The consensus seems to be that it's better to give too much information than too little, at least the first time you entertain someone with a food restriction.

I'm glad you got it ironed out and can now host without worry. Sounds like you may be making some new friends.  :)

Jloreli

  • Member
  • **
  • Posts: 312
Re: Hosting a guest with food limitations
« Reply #22 on: July 21, 2014, 10:25:16 AM »
My first instinct would have been to tell my DH what I was serving and to please pass along my email or cell number to Marge with the message to please call me if there were questions/concerns/stuff I need to know. That way I could get any needed information from Marge herself rather than playing telephone through the DH's. Any push back on that would have caused me to remind my DH that even with the best of intentions things get lost in translation......and would be far less complicated than his plan.

miranova

  • Hero Member
  • ***
  • Posts: 1877
Re: Hosting a guest with food limitations
« Reply #23 on: July 21, 2014, 07:11:02 PM »
I completely agree with the theory of needing to earn someone's trust first (both with this and in many many other real life situations).  Trust is something that is earned by observing someone's behavior, not their words.  I'm not saying people should assume you are lying, but as others said, many people do not understand these restrictions, and your guests have no way of knowing that you really do, until you show them the recipe and explain that you know not to use ingredient X, and of course it contains no ingredient Y.  Then they know to trust you in the future because you know your stuff.  I don't really blame someone with an allergy or sensitivity for wanting to double check ingredients if you've never cooked for them before.  I don't think it's an insult.  It would be an insult if you were long time friends and had done this for them a million times before and they still don't trust you.

saki

  • Member
  • **
  • Posts: 813
Re: Hosting a guest with food limitations
« Reply #24 on: Today at 05:45:39 AM »

   I don't want to feel nickel-and-dimed. So I might just say, "This dish has vegetables, rice noodles whose ingredient list I check very carefully, no soy sauce, and olive oil instead of butter. And of course, no eggs, cheese or meat."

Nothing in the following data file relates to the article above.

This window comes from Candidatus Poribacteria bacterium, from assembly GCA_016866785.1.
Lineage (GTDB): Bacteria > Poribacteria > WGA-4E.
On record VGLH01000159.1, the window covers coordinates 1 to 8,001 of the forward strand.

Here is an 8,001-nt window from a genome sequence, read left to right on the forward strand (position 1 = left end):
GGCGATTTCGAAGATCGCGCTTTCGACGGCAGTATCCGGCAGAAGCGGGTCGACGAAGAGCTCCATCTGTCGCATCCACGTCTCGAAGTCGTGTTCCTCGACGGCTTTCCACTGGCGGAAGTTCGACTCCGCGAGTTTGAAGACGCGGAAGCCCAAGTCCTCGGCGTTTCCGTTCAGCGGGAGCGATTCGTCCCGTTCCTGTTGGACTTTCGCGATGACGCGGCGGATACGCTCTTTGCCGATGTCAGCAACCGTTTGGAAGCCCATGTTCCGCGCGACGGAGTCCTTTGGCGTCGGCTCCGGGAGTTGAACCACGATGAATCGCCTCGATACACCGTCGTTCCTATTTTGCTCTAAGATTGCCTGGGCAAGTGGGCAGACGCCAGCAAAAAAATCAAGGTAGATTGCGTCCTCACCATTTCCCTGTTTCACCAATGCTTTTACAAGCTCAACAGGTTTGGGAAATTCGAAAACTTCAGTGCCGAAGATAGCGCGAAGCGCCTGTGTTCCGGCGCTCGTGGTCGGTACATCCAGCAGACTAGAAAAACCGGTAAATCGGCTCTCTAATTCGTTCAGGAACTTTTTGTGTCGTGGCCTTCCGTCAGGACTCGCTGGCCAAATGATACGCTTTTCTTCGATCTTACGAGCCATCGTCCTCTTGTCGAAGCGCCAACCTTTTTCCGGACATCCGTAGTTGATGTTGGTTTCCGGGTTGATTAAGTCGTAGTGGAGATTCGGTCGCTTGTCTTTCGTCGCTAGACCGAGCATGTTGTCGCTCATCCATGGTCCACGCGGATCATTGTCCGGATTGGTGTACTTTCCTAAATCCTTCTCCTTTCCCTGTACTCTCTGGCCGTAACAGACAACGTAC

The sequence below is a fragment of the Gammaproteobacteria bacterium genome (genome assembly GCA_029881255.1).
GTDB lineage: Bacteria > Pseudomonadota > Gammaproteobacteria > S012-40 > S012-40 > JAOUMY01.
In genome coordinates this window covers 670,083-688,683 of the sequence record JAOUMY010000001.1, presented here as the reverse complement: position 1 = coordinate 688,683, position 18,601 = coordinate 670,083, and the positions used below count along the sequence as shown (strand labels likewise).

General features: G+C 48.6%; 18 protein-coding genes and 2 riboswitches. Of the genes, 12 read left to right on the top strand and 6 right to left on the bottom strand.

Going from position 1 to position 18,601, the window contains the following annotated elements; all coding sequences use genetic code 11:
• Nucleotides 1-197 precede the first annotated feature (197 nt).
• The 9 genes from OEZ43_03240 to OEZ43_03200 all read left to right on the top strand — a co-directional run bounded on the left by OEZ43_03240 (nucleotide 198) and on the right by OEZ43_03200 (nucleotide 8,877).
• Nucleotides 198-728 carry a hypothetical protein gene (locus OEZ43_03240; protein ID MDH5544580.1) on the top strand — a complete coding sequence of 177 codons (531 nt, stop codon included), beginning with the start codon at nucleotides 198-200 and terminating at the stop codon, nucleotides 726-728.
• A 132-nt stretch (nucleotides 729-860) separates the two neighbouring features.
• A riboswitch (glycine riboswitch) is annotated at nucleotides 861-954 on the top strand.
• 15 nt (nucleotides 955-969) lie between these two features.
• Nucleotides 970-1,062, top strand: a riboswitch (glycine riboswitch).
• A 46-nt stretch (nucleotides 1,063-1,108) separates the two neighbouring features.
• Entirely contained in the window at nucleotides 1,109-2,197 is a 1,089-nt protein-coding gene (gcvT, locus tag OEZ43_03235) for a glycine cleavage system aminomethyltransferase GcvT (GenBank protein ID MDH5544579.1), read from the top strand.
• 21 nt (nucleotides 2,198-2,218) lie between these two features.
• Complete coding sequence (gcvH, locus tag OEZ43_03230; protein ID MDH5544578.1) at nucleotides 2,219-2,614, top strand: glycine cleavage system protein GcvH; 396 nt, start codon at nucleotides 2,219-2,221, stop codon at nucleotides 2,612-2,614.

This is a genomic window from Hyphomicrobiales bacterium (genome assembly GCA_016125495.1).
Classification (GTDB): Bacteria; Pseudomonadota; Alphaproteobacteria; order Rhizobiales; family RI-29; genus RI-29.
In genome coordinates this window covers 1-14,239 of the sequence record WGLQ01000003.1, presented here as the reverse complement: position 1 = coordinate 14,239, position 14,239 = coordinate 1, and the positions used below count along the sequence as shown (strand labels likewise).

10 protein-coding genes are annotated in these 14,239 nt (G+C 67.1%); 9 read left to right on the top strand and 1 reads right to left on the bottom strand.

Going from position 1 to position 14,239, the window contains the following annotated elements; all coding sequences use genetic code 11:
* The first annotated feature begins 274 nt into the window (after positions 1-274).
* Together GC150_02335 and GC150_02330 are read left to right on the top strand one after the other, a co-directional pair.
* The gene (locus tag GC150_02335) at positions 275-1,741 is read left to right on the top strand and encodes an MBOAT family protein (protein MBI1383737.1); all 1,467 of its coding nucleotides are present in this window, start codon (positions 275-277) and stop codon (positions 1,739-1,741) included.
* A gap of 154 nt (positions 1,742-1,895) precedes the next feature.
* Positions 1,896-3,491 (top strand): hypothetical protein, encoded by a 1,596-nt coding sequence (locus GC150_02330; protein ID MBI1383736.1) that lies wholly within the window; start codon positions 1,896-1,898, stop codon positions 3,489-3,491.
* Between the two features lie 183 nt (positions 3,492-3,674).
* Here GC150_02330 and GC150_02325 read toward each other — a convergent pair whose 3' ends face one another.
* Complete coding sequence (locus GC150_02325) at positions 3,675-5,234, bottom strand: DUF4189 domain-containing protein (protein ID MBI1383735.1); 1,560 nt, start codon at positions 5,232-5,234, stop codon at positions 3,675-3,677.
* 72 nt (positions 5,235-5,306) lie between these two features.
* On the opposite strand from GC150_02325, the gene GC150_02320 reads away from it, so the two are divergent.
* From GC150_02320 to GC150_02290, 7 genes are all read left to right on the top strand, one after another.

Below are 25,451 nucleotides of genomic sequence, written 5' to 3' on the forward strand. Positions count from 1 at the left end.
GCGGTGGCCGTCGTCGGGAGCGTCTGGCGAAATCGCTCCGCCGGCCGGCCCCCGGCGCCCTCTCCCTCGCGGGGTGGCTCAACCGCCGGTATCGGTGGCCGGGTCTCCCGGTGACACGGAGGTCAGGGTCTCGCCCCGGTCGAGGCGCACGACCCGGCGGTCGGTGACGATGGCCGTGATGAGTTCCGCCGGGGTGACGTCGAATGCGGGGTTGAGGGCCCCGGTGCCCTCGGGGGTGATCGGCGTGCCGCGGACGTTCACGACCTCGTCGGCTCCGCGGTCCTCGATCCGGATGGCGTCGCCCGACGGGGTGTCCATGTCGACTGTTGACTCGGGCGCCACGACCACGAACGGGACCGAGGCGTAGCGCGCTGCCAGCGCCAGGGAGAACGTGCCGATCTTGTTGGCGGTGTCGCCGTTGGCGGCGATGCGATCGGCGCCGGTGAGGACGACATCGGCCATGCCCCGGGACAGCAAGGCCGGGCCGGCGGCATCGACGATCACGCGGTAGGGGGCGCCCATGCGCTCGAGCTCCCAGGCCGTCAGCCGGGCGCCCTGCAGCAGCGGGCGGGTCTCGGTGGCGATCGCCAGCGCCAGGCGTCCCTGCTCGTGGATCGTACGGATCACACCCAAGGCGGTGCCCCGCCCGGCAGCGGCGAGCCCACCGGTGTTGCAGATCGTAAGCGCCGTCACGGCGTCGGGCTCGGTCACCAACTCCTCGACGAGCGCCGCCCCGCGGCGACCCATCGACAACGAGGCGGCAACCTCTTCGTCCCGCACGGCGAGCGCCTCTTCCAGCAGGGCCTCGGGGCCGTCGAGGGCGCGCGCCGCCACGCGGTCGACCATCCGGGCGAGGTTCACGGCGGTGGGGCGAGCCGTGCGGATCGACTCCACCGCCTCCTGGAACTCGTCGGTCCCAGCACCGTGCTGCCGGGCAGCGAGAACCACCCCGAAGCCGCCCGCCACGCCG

Just because this is a misconception I see all the time (mostly from Americans - sorry to stereotype) - vegetarians are not vegans, they eat butter, eggs and cheese.  The OP specified that she and Marge are the standard type of vegetarians (lacto-ovo).

Knitterly

  • Hero Member
  • ***
  • Posts: 1559
    • That other knitting blog
Re: Hosting a guest with food limitations
« Reply #25 on: Today at 08:50:12 AM »
I realized I never updated this thread.

Marge and Homer and their kids came over.

WOW!  I have never met a more pleasant pile of kids in my life.   :D  More on that later.

Marge is so used to people being able to truly cook gluten free vegetarian that she is simply used to bringing her own food.  She really appreciated the extra effort.  She really appreciated knowing all the ingredients and being able to relax and enjoy the same food as everyone else.  The lasagna was a hit! 

As it turns out, Mr Knit miscommunicated the situation a little.  Marge and I were talking about stuff and she mentioned her real reason for being gluten free.  It's a very serious health issue indeed.  I am very glad I made an extra effort for her.

She made dessert.  It was truly amazing.

Now, on to her kids.
They came and played with Little Knit who is STILL talking about them.
But the best part?  I went to tidy up the playroom when they left and discovered that not only had they tidied it up, they left it in better condition than they found it in. 

Marge turned out to be exactly the sort of person I would choose to be friends with, quite apart from our husbands being friends.  I will definitely be arranging to get together with her again. 

And did I mention how absolutely amazingly well mannered her kids are?
like...wow!!  lost art kind of well mannered.

First time I've been called Mrs Knit by a kid over 5 in like.... ever, I think.   ;)